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New Study Shows Greater Role For Natural Selection

This is really interesting (to me anyways)


Researchers from the University of Chicago have demonstrated that natural
selection plays a much larger role in molecular evolution than anyone
suspected.  Their report, published in the February 28 issue of Nature,
shows that about 25 percent of genes are evolving rapidly in response to
competitive pressures. A second paper in the same issue confirms this

Although these papers focus on fruit flies, a previous report from the
Chicago authors found a similar role for positive and negative selection
on the human genome. Data from the previous study (Genetics, July 2001)
allowed them to estimate the number of fixed "good" mutations, which
distinguish humans from monkeys, and the number of residual "bad"
mutations, genetic flaws that have piled up in the genome and are slowly
being eliminated.

These papers directly conflict with the "neutral theory," which has
dominated genetic research since the 1960s. According to the neutral
theory, many small genetic changes randomly occur, but the vast majority
simply don't matter.  Fewer than one percent make enough of a difference
that they are either embraced or expunged by natural selection.
To measure the importance of selection at the genetic level, Wu and his
former graduate students Justin Fay, Ph.D., and Gerald Wyckoff, Ph.D.,
tallied the minute variations within each of 45 genes among flies of one
species (Drosophila melanogaster) and contrasted them with the same genes
from a different species (Drosophila simulans).

They found that competitive pressures were shaping about one out of four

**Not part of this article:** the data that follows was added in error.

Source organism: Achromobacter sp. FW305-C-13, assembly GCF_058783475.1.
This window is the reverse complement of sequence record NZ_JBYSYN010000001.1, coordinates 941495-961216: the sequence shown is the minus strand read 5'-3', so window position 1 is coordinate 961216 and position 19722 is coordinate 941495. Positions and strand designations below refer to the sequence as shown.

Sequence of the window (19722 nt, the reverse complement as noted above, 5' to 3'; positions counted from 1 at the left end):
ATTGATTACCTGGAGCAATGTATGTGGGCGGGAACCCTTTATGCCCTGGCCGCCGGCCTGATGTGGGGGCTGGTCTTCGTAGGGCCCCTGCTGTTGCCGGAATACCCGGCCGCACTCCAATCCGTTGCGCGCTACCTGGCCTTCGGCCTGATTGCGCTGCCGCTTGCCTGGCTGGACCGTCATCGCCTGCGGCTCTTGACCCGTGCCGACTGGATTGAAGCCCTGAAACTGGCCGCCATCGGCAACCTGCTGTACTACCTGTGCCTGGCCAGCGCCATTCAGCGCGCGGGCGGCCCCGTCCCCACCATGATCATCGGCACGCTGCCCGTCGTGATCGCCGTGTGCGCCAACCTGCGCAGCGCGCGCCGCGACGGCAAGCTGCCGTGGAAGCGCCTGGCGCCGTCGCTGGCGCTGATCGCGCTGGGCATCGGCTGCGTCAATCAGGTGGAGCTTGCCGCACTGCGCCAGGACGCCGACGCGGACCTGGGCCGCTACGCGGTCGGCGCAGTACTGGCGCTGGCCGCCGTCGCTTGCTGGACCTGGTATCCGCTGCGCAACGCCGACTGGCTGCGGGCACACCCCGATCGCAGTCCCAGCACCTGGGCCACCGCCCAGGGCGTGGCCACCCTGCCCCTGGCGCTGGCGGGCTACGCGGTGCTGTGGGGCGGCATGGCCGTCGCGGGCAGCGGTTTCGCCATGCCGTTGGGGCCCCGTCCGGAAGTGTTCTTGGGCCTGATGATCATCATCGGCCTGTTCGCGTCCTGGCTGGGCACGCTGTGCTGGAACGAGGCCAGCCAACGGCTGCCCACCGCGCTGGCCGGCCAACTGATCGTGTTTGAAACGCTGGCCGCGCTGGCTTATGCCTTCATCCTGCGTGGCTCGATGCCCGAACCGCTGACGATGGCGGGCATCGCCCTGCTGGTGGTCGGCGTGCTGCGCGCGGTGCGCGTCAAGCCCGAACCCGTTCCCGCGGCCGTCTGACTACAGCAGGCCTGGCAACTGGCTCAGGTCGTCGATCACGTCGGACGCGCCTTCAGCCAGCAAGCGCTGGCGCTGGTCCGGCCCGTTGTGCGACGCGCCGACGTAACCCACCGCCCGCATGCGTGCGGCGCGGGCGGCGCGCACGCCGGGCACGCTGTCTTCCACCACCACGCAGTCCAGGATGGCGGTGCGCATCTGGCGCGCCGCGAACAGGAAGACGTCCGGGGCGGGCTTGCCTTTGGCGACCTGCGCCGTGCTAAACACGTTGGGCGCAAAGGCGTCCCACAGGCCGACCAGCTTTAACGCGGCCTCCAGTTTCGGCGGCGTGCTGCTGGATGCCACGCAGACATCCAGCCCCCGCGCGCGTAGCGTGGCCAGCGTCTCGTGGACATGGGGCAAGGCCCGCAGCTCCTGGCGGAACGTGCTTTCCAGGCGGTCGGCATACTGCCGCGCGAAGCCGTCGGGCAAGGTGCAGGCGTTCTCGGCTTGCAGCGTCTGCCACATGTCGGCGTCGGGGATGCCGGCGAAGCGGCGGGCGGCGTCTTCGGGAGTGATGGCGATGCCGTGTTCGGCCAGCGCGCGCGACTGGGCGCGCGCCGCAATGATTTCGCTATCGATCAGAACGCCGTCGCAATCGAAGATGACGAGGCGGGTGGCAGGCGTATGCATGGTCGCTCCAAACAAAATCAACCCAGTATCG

genes. Thirty-four of the 45 genes, or about 75 percent, showed no sign of
natural selection. But, 11 genes, or about 25 percent showed evidence of
ongoing rapid evolution. These genes contribute disproportionately to the
total number of changes, says Wu.

Most of these genes, note the authors, are involved in processes such as
disease resistance or sexual reproduction, areas where there is
"continually room for improvement."

By studying variation within human genes and comparing them with genes
from old-world monkeys, Wu's team has found that the survival of the
fittest is just as active in humans.

By comparing variation within the human genome and divergence from our ape
ancestors, the researchers determined that about 35 percent of the
accumulated changes were "good."

"The proportion is shockingly high," said Wu, "for someone like myself who
grew up in the neutralist era." It means one advantageous substitution has
entered the human genome every two centuries since humans separated from
monkeys 30 million years ago. 
The neutral theory, proposed bygeneticist Motoo Kimura in 1968, was
initially controversial but slowly gained near-gospel status. ...

So Kimura developed a mathematical framework to explain how evolution
worked at the genetic level. He argued that the great bulk of DNA changes
were neutral, biologically insignificant consequences of random mutation,
and seldom if ever driven by natural selection.

Up to 35% could be beneficial? Wow.